Federal budget deficit shrinking faster than expected — perhaps too fast
Your typical rank-and-file Republican probably knows nothing about THIS:
Since the recession ended four years ago, the federal budget deficit has topped $1 trillion every year. But now the government’s annual deficit is shrinking far faster than anyone in Washington expected, and perhaps even faster than many economists think is advisable for the health of the economy.
That is the thrust of a new report released Tuesday by the nonpartisan Congressional Budget Office, estimating that the deficit for this fiscal year, which ends on Sept. 30, will fall to about $642 billion, or 4 percent of the nation’s annual economic output, about $200 billion lower than the agency estimated just three months ago.
The agency forecast that the deficit, which topped 10 percent of gross domestic product in 2009, could shrink to as little as 2.1 percent of gross domestic product by 2015 — a level that most analysts say would be easily sustainable over the long run — before beginning to climb gradually through the rest of the decade.
“Revenues have been strong as the economy has outperformed a bit,” said Joel Prakken, a founder of Macroeconomic Advisers, a forecasting firm based in St. Louis.
Over all, the figures demonstrate how the economic recovery has begun to refill the government’s coffers. At the same time, Washington, despite its political paralysis, has proved remarkably successful at slashing the deficit through a variety of tax increases and cuts in domestic and military programs.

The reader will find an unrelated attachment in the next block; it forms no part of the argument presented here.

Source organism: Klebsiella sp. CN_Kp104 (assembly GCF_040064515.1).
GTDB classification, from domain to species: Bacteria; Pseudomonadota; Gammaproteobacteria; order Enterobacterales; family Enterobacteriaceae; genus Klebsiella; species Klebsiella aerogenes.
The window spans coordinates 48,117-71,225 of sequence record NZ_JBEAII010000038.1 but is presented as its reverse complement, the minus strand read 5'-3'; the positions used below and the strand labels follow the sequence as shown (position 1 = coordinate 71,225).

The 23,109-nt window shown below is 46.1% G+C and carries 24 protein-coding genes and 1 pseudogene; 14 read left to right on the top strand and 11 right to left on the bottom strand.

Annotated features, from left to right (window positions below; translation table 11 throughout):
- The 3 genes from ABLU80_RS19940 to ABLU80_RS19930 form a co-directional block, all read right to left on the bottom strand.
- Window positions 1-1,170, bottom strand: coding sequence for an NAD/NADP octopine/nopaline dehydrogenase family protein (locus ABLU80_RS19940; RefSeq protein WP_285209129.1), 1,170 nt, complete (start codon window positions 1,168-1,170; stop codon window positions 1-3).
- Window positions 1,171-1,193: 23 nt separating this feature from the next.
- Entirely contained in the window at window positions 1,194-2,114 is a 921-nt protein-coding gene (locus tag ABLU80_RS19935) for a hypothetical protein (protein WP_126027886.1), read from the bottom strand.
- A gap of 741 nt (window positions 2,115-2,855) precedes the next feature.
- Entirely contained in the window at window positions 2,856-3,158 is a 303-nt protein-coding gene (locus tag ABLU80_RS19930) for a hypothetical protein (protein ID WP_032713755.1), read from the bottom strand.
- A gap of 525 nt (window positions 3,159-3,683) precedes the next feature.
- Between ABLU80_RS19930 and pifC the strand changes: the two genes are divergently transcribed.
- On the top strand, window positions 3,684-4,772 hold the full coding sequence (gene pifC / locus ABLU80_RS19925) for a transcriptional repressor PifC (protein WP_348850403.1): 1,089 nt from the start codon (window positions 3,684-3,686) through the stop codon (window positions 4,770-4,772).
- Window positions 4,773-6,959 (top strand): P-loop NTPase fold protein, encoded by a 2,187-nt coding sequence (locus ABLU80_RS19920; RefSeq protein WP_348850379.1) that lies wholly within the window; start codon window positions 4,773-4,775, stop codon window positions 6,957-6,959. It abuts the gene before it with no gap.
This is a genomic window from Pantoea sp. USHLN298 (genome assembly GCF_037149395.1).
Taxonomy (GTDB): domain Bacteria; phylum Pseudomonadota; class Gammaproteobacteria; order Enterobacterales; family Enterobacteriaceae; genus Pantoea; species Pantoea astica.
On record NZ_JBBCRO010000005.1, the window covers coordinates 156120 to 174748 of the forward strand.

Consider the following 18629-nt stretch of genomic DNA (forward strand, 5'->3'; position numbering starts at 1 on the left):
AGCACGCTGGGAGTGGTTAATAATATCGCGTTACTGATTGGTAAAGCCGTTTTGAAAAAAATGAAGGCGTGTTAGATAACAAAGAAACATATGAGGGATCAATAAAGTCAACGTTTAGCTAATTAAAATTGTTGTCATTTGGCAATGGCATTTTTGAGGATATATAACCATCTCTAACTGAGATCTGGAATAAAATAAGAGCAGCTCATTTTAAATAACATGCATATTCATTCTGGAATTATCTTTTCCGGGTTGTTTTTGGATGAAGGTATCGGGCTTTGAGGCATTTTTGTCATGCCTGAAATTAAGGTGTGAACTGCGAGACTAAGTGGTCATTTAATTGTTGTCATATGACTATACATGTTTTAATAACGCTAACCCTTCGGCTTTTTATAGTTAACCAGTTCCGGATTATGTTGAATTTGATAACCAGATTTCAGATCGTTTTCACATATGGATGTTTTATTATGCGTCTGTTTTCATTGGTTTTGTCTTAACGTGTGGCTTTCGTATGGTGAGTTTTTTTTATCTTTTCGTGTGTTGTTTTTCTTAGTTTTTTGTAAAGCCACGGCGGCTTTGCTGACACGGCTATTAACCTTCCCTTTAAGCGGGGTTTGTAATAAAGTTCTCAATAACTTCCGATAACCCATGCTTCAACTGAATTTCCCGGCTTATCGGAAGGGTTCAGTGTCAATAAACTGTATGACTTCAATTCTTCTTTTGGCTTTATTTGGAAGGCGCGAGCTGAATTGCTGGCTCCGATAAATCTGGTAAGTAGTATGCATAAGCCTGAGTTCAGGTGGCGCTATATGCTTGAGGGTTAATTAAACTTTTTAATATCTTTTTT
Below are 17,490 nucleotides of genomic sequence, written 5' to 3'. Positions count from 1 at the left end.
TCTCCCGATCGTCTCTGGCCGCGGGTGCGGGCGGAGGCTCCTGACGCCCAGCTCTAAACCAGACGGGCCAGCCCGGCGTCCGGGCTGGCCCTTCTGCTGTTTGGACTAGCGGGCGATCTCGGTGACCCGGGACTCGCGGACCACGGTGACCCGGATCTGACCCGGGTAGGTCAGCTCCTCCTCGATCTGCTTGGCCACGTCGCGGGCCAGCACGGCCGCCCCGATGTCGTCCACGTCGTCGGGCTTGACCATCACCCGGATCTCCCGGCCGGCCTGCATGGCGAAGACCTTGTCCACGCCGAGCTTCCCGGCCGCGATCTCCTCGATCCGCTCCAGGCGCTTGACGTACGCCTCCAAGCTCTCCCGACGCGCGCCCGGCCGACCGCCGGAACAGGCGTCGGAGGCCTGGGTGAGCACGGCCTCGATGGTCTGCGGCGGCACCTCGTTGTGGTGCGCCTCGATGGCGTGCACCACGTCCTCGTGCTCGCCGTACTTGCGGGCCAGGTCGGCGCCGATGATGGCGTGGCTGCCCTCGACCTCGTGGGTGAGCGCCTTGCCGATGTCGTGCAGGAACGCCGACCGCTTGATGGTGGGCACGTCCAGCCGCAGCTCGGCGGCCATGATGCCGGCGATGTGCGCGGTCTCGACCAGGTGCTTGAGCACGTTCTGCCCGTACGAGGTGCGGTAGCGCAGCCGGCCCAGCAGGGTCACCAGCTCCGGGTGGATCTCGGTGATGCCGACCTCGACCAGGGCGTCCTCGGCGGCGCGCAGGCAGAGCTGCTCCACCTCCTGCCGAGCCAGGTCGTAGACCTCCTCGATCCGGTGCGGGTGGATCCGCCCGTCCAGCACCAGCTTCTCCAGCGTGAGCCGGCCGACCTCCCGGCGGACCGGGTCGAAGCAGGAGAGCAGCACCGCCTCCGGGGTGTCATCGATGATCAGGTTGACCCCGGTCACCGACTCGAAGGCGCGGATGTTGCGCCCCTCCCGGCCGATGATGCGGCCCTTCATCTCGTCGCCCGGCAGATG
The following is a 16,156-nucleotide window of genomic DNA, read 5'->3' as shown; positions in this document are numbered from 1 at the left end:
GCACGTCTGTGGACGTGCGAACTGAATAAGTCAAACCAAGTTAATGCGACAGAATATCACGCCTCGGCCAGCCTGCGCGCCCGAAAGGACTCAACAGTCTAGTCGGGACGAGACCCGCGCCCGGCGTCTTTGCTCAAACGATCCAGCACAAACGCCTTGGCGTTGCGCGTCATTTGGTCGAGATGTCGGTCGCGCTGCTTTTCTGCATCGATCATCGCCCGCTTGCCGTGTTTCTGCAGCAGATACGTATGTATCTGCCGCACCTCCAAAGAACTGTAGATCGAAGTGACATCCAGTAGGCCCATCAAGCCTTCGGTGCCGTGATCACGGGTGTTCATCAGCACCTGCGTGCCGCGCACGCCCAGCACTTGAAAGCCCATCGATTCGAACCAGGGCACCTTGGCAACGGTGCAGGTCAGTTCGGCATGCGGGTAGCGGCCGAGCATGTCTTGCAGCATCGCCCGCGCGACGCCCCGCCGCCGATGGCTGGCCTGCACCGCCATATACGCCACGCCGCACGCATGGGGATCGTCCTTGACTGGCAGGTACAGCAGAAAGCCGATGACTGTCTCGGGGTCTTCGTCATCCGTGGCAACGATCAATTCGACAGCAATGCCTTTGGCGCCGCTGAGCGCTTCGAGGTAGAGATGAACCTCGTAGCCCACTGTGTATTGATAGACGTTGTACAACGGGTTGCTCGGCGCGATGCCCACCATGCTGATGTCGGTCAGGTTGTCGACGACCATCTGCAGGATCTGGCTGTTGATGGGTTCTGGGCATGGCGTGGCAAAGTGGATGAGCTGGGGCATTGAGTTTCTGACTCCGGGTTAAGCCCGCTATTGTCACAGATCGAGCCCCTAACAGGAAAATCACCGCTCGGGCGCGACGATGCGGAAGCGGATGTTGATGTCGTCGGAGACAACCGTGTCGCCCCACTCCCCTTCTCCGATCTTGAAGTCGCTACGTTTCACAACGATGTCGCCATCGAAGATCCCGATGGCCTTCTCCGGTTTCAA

Perhaps too successful. Given that the economy continues to perform well below its potential and that unemployment has so far failed to fall below 7.5 percent, many economists are cautioning that the deficit is coming down too fast, too soon.
UPDATE: HERE‘s Steve Benen’s take on this matter:
There are several important angles to this, but perhaps the most politically salient one is the way in which the shrinking deficit leaves Republican talking points in tatters. GOP arguments about President Obama’s fiscal recklessness now look absurd. Conservative cries about the United States becoming Greece look ridiculous. Republican demands for austerity appear pointless and unnecessarily destructive.
And yet, the drive among congressional Republicans to hold the nation hostage and create another debt-ceiling crisis remains unaffected…
The deficit is already shrinking at a pace unseen in modern generations, but for many members of the conservative Republican Study Committee, unless Democrats agree to even more deficit reduction, they’ll embrace default and crash the economy on purpose.
There’s just no reason for any of this. It’s a strategy impervious to facts.